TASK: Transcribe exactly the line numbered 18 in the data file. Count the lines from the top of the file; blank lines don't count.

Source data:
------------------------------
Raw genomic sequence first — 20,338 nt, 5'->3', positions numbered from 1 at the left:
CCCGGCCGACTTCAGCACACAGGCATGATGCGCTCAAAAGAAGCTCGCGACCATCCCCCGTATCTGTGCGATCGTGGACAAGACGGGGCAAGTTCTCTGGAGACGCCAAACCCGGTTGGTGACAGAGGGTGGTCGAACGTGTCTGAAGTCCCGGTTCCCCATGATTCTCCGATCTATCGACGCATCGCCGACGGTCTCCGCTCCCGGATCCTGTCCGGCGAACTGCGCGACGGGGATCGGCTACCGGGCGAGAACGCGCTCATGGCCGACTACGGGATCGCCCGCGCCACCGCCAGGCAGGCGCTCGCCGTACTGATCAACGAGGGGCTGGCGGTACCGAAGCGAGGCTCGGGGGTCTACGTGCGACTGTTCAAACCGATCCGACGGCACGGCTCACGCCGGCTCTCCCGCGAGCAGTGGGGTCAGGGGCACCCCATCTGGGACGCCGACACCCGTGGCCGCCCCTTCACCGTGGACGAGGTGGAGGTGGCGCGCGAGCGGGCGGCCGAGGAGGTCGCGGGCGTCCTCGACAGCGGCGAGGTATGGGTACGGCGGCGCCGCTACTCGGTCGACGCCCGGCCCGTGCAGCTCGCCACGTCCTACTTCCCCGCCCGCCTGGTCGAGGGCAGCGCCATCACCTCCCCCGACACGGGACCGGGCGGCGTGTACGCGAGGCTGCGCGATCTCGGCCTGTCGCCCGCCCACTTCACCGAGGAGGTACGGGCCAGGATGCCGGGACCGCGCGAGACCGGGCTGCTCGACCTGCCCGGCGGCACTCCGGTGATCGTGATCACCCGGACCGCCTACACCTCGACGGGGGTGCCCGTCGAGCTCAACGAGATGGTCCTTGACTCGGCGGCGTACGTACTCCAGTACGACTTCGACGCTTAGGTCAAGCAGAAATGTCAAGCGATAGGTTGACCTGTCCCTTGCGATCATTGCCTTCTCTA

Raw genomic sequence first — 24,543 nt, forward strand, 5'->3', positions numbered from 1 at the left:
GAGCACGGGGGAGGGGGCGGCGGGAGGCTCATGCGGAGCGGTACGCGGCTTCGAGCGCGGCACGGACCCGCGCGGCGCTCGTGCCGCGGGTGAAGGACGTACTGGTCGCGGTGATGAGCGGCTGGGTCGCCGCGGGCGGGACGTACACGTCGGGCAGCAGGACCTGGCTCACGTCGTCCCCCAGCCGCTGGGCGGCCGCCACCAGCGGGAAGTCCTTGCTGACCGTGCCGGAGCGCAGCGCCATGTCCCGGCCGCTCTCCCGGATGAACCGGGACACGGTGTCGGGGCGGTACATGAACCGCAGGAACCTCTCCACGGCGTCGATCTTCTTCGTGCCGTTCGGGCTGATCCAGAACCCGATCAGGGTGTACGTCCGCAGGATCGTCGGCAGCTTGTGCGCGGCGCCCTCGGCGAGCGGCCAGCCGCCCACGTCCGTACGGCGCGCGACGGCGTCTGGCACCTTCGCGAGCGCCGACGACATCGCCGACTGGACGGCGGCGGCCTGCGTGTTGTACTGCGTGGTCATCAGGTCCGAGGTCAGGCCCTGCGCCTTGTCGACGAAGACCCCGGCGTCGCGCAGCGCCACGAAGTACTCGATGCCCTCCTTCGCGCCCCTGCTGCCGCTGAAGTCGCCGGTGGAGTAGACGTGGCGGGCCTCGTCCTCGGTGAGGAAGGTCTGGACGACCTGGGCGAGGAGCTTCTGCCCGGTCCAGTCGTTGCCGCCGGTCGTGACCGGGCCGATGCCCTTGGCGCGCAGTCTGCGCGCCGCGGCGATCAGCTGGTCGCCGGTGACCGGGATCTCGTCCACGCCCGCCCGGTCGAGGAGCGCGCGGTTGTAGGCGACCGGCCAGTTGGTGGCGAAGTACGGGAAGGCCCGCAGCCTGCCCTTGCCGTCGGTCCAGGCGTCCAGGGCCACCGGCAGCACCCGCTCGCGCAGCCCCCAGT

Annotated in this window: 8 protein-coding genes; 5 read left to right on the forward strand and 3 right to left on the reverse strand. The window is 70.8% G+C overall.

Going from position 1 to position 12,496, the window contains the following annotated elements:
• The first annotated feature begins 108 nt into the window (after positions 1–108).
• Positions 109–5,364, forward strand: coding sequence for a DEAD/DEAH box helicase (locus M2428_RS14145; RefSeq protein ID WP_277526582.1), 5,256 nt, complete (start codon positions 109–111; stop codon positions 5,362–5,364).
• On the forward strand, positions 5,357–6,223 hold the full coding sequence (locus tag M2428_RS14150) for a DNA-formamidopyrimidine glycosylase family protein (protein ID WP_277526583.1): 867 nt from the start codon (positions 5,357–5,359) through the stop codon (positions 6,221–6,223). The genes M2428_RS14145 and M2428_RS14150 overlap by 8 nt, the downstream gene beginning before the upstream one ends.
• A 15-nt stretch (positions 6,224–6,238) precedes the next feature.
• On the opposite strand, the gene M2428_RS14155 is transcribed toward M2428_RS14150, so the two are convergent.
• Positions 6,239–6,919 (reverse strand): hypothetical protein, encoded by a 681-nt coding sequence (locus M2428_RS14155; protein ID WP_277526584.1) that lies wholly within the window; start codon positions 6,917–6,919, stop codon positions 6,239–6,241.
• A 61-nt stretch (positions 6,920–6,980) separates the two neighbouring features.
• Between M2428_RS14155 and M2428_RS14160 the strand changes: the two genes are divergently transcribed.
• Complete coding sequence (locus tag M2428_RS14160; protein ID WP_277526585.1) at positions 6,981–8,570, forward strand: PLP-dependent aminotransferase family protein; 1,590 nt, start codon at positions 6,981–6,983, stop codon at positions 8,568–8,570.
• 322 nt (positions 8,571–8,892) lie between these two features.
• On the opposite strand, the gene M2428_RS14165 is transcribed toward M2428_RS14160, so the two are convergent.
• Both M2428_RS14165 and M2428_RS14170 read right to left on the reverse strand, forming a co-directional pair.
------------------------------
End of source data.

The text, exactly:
• Both M2428_RS14165 and M2428_RS14170 read right to left on the reverse strand, forming a co-directional pair.